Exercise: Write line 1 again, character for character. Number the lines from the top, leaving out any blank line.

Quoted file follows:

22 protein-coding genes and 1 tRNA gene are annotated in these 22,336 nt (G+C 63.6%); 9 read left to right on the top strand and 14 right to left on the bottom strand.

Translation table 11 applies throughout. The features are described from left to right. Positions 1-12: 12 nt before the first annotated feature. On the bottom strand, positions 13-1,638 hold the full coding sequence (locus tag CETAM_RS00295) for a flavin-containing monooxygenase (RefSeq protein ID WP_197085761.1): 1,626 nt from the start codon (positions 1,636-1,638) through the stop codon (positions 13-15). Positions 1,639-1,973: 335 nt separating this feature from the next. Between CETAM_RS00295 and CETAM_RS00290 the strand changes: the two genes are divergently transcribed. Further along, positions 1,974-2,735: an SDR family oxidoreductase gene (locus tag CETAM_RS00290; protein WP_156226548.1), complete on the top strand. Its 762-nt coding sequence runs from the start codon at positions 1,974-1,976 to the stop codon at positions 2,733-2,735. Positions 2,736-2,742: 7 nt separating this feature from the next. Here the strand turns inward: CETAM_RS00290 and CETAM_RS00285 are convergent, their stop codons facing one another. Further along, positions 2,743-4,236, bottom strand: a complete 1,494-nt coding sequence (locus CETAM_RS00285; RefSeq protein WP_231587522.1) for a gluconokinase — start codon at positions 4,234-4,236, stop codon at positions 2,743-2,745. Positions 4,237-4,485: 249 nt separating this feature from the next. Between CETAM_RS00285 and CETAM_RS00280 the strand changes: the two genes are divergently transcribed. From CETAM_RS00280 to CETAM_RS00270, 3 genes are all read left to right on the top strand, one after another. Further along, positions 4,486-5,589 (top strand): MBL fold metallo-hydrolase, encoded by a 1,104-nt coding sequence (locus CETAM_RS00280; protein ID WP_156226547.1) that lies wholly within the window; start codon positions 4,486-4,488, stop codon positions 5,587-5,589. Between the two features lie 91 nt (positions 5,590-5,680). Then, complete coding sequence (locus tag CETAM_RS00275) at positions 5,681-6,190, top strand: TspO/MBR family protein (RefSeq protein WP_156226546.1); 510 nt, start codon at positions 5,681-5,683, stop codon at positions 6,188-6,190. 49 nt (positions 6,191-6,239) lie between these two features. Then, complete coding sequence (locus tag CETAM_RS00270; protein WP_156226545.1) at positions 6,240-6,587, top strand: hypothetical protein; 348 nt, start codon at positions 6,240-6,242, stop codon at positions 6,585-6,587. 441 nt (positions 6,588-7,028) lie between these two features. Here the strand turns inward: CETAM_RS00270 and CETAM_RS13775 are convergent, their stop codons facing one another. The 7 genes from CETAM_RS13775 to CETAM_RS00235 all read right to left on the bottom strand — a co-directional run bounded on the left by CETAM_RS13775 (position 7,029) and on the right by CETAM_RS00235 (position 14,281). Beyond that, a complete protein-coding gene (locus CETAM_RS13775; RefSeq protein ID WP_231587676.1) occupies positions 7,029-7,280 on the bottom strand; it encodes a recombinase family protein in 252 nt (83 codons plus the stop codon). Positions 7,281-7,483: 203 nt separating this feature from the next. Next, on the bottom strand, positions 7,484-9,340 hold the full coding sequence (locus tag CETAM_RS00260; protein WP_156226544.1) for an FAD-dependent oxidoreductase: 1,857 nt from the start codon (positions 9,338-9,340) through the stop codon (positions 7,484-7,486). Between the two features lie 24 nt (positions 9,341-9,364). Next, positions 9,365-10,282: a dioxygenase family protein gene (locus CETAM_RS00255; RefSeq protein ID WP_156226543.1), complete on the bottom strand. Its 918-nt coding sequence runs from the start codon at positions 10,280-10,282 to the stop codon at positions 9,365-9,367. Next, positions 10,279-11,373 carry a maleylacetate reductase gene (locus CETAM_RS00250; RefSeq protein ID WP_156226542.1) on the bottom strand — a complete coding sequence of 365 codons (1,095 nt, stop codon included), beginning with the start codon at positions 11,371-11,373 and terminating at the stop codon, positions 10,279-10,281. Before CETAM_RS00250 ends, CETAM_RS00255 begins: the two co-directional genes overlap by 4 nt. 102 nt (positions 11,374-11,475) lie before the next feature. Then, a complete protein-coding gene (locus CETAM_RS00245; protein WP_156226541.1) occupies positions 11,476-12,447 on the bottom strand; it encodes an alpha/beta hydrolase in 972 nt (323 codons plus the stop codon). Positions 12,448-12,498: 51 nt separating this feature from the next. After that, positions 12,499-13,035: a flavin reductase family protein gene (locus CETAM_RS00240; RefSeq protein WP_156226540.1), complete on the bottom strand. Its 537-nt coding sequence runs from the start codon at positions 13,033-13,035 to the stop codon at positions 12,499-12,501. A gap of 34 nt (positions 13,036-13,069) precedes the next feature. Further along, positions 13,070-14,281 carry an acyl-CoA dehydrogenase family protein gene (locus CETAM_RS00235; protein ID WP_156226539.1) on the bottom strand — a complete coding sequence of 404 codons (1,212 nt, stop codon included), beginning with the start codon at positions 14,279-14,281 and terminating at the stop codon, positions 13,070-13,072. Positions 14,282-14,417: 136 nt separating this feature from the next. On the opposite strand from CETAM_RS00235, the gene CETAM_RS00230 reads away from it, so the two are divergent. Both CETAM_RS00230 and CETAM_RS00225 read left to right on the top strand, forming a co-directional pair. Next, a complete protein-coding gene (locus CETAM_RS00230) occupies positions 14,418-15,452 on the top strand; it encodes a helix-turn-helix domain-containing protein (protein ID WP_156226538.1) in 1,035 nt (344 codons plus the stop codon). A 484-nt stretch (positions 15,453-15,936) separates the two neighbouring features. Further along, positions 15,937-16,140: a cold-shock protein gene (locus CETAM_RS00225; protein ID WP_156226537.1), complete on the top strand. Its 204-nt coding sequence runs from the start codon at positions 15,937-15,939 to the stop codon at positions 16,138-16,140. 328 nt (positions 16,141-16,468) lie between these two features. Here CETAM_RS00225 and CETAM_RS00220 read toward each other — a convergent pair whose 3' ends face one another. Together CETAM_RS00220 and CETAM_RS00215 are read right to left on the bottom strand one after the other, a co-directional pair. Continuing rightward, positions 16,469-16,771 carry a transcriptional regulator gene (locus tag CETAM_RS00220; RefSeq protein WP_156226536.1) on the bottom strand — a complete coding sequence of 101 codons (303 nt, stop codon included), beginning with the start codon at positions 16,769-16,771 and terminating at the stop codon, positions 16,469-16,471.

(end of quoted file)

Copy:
22 protein-coding genes and 1 tRNA gene are annotated in these 22,336 nt (G+C 63.6%); 9 read left to right on the top strand and 14 right to left on the bottom strand.